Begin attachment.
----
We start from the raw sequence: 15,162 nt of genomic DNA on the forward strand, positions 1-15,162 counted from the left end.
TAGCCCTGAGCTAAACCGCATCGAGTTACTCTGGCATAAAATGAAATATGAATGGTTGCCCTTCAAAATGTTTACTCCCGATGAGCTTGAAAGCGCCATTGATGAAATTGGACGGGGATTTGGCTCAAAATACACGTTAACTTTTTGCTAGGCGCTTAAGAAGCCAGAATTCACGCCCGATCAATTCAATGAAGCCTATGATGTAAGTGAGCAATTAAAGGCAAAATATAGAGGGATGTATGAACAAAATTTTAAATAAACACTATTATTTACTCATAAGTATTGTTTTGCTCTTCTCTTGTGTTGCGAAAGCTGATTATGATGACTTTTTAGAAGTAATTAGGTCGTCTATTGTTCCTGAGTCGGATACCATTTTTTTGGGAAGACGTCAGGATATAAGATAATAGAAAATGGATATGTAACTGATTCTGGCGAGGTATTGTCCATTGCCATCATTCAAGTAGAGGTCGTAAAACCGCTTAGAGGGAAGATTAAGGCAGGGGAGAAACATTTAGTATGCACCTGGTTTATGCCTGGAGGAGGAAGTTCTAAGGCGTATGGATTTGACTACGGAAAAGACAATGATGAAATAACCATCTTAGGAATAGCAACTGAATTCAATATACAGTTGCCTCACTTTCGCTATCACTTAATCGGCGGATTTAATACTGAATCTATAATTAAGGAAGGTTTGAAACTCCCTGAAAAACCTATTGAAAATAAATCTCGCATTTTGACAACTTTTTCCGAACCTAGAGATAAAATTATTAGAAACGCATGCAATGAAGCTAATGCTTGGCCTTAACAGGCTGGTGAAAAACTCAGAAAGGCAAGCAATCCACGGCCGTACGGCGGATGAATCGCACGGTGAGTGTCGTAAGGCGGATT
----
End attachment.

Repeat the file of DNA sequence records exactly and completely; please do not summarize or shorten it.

We start from the raw sequence: 15,162 nt of genomic DNA on the forward strand, positions 1-15,162 counted from the left end.
TAGCCCTGAGCTAAACCGCATCGAGTTACTCTGGCATAAAATGAAATATGAATGGTTGCCCTTCAAAATGTTTACTCCCGATGAGCTTGAAAGCGCCATTGATGAAATTGGACGGGGATTTGGCTCAAAATACACGTTAACTTTTTGCTAGGCGCTTAAGAAGCCAGAATTCACGCCCGATCAATTCAATGAAGCCTATGATGTAAGTGAGCAATTAAAGGCAAAATATAGAGGGATGTATGAACAAAATTTTAAATAAACACTATTATTTACTCATAAGTATTGTTTTGCTCTTCTCTTGTGTTGCGAAAGCTGATTATGATGACTTTTTAGAAGTAATTAGGTCGTCTATTGTTCCTGAGTCGGATACCATTTTTTTGGGAAGACGTCAGGATATAAGATAATAGAAAATGGATATGTAACTGATTCTGGCGAGGTATTGTCCATTGCCATCATTCAAGTAGAGGTCGTAAAACCGCTTAGAGGGAAGATTAAGGCAGGGGAGAAACATTTAGTATGCACCTGGTTTATGCCTGGAGGAGGAAGTTCTAAGGCGTATGGATTTGACTACGGAAAAGACAATGATGAAATAACCATCTTAGGAATAGCAACTGAATTCAATATACAGTTGCCTCACTTTCGCTATCACTTAATCGGCGGATTTAATACTGAATCTATAATTAAGGAAGGTTTGAAACTCCCTGAAAAACCTATTGAAAATAAATCTCGCATTTTGACAACTTTTTCCGAACCTAGAGATAAAATTATTAGAAACGCATGCAATGAAGCTAATGCTTGGCCTTAACAGGCTGGTGAAAAACTCAGAAAGGCAAGCAATCCACGGCCGTACGGCGGATGAATCGCACGGTGAGTGTCGTAAGGCGGATT